Ask around at your local farmer’s market.  I have seen a few grass-fed beef vendors at our local markets, but you could also just talk to some of the farmers and see if they have any insight.

Talk to a local butcher, I can almost guarantee they know of several local farms willing to sell.

Check out some of the resources I’ve listed below.  Google “Grass-fed beef” and the name of your city or county.

Links and Resources

  • Eat Wild – Search for meat, poultry, pork and more in your local area

A quick note about fish

There is a chapter in Real Food about fish and I was pretty shocked at what I read.  We don’t eat a ton of fish (although we should!), so I didn’t know much about fish farms.  It turns out that they create the same problems as an industrial dairy or poultry farm.  The fish are fed antibiotics, get far less exercise than a wild fish so are greasier and flabbier and some salmon are even dyed to look more like wild fish.  There is also ecological problems, with pesticide runoff and excess feces that can’t be contained.

We’d like to incorporate more fish into our diet, as there are a host of nutritional benefits, so we are on the look out for wild fish.  If you can’t get super fresh, I believe the best choice is to find fish that has been frozen immediately on the boat to capture as many nutrients as possible.

Please, please share your knowledge and experience with us.  This is a whole new animal for me (pun totally intended) and I’m learning as I go.

I’m excited to share our journey with you!  In the next post of this series, I will be going through all the simple pantry swaps we have made along our journey.

In case you missed it:


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{ 6 comments… read them below or add one }

Lynn July 19, 2012 at 9:36 pm

Loved reading your blog Mel. As long as we live in LaCrosse, I can assure you, we’ll be raising grass fed beef for your table 😉 I love all the research you’ve done!


Clarice July 23, 2012 at 1:52 pm

There are two additional reasons for feeding grain to cattle, reasons which have been consumer-driven. One, grain fed beef has a different taste from all–grass-fed beef, something that consumers have desired in the past. Obviously, this is personal preference, and the trend toward all-grass-fed taste is changing now. Second, feeding grain creates a marbling effect in the meat–these tiny lines of fat running through a steak are one of the biggest reasons for a tender steak. Consumers in the past have looked upon tender steaks as very desirable. Even hamburger needs a certain amount of fat, or the meat won’t hold together as it is cooked. Butcher shops often add extra fat to hamburger to get the right ratio for a good burger–this can be true of grain-fed or grass-fed beef. Just thought I’d share this information, since you invited us to. :>)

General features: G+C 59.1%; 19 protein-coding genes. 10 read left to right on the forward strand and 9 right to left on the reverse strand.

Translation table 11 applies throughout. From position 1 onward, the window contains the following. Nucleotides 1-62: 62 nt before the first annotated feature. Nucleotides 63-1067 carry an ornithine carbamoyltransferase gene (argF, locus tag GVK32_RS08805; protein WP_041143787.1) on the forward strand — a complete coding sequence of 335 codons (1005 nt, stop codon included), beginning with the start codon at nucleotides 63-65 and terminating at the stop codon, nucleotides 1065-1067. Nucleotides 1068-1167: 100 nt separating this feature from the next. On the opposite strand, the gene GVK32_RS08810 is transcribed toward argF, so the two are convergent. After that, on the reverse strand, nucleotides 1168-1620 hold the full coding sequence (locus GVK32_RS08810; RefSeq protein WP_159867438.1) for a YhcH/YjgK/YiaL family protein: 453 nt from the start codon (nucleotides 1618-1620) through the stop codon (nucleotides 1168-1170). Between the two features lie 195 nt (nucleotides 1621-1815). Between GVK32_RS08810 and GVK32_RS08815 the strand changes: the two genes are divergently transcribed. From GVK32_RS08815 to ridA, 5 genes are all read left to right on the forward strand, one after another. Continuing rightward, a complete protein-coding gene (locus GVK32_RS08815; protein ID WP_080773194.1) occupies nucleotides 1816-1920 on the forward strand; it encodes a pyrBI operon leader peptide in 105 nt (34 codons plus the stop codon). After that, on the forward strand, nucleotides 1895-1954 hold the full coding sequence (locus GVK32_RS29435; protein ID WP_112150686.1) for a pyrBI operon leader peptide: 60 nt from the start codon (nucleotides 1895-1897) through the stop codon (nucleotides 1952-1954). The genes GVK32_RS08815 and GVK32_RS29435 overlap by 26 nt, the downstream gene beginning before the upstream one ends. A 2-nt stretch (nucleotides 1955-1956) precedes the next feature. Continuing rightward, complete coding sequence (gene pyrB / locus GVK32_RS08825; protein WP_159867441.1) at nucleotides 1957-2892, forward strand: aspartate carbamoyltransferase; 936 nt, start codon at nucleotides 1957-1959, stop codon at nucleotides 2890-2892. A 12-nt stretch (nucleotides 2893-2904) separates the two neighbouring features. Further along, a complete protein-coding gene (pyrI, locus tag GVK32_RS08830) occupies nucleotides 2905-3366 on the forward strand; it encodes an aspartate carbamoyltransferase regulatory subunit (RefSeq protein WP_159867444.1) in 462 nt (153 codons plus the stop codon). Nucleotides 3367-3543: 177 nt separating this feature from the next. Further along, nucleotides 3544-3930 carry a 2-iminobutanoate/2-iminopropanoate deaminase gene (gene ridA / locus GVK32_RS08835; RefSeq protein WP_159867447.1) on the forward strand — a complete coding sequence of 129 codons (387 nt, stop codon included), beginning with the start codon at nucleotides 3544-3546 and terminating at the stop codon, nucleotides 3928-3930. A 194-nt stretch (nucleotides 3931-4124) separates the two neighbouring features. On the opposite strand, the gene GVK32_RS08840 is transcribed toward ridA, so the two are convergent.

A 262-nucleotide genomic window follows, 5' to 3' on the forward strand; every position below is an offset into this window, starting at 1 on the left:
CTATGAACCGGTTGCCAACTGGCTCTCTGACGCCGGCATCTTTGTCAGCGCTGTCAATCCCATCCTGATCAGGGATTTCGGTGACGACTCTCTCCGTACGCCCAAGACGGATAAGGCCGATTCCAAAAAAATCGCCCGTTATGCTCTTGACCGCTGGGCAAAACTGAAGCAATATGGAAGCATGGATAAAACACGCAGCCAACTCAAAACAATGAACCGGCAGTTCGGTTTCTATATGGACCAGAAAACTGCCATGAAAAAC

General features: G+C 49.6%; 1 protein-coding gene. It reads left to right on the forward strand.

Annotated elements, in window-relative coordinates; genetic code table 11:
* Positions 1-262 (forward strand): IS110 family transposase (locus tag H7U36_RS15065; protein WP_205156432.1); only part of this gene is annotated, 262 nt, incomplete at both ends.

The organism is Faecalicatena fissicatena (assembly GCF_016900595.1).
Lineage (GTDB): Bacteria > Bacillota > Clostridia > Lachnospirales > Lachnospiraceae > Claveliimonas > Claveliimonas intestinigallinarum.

Larry August 16, 2012 at 6:15 am


The fat marble in beef can be found in grass fed beef too. I think there is an overwhelming amount of misinformation out there regarding grass fed beef. The reason for feeding grain is 100% speed and yield. The industrial farm process has changed even the genetics of beef that are raised that way.
America has gotten used to grain fed beef, because this is what we have been supplied since WWII when raising beef switched from open range to factory farming. Yes you can taste the difference, but please don’t settle for any grass fed beef, based on that merit alone. The farmer needs to allow the animals to “finish” and develop full fat cover before harvest. When this is done routinely, the grass fed beef will show marbling, tenderness and smooth clean flavor. When it isn’t done, you get no marbling, chewy texture and a gamy flavor.


maile November 12, 2012 at 4:40 pm

I recently purchased grass fed local beef. Yes, expensive, but boy do we savor it when it is prepared! No waste and a lot of appreciation. I’ll be going organic grass fed next with a rancher in Chehalis WA. I’ll do the drive.
I’ve seen Genetic Roulette so emailed a bunch of producers to inquire if they FEED the animals GMO’s. To my dismay, my tried and true Foster Farms stated they provide GMO feed to the flock. I emailed Tillamook and they have not responded (heard they were bought out so no longer “local”).
The more I learn, to more I’m disgusted. What I can say though is that my house serve clean food.


Lora January 31, 2013 at 3:26 pm

Melody – have you found any place local that has organic grass fed beef, chicken or pork? I’m searching the internet but it would be nice to know someone who’s tried it before. I know they have vendors at the farmer’s market and they carry some at the Hub. But I think it’s cheaper if you buy it directly from the farmer. They also have organic ground beef and chicken at Costco. Don’t know if they’re grass fed though.


Melody February 2, 2013 at 2:05 pm

We have been lucky enough to get beef and pork from my parents, because my brothers have raised both for FFA. Now that my last brother is graduating, we’ll be out of luck. 🙂 We haven’t made the switch to organic chicken yet, still trying to make it work in our budget. My best advice would be to head down to the Hub and talk to the people who work there. I’ll poke around and see what I can find.